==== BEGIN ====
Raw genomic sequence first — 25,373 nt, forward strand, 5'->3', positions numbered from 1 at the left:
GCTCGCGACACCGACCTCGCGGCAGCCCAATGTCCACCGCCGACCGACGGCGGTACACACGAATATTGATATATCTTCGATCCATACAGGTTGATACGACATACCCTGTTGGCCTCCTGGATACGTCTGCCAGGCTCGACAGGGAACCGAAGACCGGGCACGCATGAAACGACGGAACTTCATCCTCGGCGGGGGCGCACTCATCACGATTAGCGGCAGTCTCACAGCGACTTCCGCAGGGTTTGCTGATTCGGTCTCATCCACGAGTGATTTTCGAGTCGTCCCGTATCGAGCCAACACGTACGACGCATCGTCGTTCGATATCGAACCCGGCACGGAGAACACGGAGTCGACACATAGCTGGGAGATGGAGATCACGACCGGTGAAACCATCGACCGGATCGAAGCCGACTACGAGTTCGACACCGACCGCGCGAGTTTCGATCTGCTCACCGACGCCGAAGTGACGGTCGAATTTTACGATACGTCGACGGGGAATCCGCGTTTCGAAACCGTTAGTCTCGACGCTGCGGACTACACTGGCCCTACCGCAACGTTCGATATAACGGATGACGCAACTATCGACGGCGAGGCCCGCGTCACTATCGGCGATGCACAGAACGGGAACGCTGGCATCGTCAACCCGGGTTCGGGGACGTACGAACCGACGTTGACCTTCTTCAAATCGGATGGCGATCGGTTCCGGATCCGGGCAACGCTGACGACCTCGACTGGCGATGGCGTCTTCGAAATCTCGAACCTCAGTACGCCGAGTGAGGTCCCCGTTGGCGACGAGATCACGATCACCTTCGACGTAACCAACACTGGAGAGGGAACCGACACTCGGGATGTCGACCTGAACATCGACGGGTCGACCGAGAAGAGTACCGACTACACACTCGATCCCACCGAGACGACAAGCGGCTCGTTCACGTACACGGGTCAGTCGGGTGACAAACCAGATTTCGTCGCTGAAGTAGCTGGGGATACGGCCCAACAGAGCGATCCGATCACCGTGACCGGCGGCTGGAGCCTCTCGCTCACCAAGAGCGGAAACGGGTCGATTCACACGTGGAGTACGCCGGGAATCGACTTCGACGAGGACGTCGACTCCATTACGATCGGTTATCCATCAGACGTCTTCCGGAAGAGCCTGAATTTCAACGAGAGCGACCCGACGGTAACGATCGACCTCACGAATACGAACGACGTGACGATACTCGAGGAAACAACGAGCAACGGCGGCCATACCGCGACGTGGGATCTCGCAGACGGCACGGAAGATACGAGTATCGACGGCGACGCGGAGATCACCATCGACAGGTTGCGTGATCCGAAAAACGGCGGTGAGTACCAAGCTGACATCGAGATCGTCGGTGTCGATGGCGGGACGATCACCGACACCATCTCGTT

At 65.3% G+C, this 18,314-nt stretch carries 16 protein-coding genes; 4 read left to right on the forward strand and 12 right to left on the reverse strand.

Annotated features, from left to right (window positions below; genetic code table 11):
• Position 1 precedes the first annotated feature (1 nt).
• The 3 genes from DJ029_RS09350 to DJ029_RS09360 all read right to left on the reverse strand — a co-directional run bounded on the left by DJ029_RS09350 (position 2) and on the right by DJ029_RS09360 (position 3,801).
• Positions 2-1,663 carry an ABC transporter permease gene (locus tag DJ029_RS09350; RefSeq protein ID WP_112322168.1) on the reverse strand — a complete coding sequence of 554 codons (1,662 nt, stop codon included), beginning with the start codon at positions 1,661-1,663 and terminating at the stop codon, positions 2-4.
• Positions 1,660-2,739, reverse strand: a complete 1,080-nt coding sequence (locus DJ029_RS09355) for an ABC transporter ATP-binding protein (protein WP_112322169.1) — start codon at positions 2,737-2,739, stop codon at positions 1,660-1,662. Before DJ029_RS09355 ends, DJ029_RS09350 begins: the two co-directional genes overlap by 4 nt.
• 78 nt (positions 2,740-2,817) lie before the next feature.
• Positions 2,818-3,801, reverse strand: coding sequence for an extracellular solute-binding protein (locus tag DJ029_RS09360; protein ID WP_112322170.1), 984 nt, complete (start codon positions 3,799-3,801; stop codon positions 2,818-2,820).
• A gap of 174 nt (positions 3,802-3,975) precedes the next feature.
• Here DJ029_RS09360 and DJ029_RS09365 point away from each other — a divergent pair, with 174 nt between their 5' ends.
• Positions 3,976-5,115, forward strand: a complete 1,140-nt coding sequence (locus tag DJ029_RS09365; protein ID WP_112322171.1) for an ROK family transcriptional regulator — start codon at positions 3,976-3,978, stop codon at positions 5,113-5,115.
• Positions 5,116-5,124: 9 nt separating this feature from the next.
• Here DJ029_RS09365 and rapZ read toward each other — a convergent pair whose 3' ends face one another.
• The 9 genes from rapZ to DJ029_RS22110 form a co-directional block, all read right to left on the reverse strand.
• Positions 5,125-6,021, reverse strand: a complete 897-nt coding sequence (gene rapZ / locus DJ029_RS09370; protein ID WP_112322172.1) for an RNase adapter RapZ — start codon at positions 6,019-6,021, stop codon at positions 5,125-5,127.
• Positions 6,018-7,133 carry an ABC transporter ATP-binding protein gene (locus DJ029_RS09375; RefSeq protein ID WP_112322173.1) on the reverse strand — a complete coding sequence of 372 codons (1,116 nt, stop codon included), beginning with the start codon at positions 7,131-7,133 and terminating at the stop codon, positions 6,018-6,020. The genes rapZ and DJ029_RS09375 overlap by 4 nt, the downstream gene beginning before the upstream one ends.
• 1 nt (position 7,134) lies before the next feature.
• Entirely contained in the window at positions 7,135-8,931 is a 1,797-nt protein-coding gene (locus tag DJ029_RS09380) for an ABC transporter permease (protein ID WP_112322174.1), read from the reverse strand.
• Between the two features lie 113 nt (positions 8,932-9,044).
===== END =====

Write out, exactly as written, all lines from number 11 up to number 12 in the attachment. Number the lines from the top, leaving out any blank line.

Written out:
• A gap of 174 nt (positions 3,802-3,975) precedes the next feature.
• Here DJ029_RS09360 and DJ029_RS09365 point away from each other — a divergent pair, with 174 nt between their 5' ends.